Garden Futures: Designing With Nature

Vitra Design Museum
Until October 3

Gardens reflect identities, dreams, and visions; they are deeply rooted in our culture. Recent years have seen a resurgence of interest in the garden—not only as a romantic idyll, but as a field of experimentation for concepts related to social justice, climate change, biodiversity, and a sustainable future. Gardens have become places of the avant-garde. Designed by the Italian studio Formafantasma, the exhibition “Garden Futures” at the Vitra Design Museum will be the first to explore the history and future of the modern garden. Which movements and theories have influenced our contemporary garden ideals? How can horticulture contribute to a more sustainable future and a good life for everyone? The exhibition addresses these and similar questions using examples from design, everyday culture, and landscape architecture—from contemporary community gardens to green façades and vertical urban farms, from deckchairs to gardens created by designers and artists.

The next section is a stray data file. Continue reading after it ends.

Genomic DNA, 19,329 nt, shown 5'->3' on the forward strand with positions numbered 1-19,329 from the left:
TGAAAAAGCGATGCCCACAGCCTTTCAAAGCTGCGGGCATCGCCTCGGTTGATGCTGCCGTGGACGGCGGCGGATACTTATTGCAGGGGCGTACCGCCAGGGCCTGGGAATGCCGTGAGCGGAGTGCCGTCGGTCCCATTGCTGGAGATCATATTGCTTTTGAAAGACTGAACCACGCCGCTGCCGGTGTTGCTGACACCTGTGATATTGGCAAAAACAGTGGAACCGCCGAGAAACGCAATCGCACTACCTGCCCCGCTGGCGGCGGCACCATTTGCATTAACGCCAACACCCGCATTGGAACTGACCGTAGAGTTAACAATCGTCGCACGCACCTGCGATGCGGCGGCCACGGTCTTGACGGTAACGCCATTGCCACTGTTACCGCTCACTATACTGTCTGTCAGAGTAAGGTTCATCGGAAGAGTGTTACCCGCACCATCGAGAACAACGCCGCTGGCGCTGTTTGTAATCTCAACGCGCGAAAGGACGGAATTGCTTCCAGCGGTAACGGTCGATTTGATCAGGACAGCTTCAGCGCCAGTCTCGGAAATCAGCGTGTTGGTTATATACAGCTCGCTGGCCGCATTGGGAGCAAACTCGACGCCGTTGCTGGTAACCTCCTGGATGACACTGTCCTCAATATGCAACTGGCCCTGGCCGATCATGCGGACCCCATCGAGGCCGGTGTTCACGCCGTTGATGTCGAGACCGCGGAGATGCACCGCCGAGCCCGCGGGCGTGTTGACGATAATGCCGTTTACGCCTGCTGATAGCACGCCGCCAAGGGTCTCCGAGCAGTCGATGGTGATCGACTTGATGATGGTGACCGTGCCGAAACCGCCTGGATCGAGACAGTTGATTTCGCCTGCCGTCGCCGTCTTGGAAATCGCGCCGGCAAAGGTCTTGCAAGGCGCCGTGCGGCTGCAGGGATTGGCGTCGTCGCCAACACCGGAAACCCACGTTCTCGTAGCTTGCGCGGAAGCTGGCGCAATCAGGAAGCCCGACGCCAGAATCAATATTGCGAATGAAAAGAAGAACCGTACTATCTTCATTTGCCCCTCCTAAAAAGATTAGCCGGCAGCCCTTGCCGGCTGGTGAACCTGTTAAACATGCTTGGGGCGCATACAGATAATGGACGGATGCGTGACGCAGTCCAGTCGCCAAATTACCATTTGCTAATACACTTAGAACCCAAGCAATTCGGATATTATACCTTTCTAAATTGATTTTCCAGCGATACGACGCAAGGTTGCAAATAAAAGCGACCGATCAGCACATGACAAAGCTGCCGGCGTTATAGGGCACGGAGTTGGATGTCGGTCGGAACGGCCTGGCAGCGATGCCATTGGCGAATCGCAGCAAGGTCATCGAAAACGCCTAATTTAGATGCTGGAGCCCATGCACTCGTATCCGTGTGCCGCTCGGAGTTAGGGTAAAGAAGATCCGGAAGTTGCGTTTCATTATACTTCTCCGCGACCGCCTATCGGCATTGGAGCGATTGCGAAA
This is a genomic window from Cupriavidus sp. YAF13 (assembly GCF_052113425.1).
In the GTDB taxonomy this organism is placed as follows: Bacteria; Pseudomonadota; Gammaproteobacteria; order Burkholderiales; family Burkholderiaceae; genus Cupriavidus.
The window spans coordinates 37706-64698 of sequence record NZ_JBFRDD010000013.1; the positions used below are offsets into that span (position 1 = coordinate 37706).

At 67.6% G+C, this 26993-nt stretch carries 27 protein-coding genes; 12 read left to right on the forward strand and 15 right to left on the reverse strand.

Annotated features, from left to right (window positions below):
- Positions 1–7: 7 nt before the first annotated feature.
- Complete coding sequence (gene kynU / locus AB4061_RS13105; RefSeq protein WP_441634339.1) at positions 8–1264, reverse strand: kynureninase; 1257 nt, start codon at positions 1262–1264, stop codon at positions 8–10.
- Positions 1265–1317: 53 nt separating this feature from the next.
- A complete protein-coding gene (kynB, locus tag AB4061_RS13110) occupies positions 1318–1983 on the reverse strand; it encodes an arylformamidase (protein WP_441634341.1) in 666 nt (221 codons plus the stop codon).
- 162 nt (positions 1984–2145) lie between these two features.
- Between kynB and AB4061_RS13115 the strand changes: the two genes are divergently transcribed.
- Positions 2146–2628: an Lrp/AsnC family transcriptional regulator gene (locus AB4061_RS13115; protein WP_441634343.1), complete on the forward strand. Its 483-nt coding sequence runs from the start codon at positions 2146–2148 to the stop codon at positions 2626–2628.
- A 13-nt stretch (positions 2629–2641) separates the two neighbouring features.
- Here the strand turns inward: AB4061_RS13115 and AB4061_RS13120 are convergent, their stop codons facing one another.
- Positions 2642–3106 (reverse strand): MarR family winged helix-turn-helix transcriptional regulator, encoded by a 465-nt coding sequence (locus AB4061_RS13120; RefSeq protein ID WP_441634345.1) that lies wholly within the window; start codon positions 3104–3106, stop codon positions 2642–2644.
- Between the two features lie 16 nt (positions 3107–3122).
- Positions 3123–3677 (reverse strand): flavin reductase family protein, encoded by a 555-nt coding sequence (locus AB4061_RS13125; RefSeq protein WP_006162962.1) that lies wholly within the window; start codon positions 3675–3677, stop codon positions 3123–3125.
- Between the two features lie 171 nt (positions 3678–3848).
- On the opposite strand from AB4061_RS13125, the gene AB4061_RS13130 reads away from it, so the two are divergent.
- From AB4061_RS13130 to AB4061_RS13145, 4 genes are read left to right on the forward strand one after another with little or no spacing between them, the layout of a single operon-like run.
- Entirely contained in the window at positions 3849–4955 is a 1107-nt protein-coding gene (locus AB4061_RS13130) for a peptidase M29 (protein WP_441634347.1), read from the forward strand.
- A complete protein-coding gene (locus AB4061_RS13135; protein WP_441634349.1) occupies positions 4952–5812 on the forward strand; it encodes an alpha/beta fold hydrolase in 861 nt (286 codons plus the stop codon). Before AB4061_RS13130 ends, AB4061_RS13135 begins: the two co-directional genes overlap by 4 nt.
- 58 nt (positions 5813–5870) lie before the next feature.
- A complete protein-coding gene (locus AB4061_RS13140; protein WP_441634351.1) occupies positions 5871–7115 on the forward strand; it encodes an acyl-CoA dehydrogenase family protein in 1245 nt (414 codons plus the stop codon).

Gardens are full of hope and promise. Wherever people stake out a piece of nature to create a garden, its layout and design reveal much about how they relate to nature, be it as individuals or as a society. This is illustrated by the works of such diverse artists and architects. They show the garden as an idealized space that pervades our daily lives as well as our imaginations—a place in which immediate practical function and profound symbolic, philosophical, or even religious significance are readily compatible.

Even the most private garden is more than a personal retreat. Every garden bears the marks of social and historical developments, political and commercial interests, and cultural value systems. This is addressed in the second part of the exhibition, which shows that many plants forming a basic component of Western gardens have deep roots in colonial history. 

The third part of the exhibition introduces nine ground-breaking garden makers from the 20th and 21st centuries, including Brazilian Roberto Burle Marx, Dutch Piet Oudolf, American Jamaica Kincaid, British Derek Jarman, Malaysian Ng Sek San, and Chinese Zheng Gougu. The exhibition’s final section examines contemporary projects addressing the future of gardens. In an age of climate crisis, social injustice, biodiversity under threat, and social isolation, the garden offers a place in which to reimagine the future and develop solutions—a place of healing, spirituality, and learning.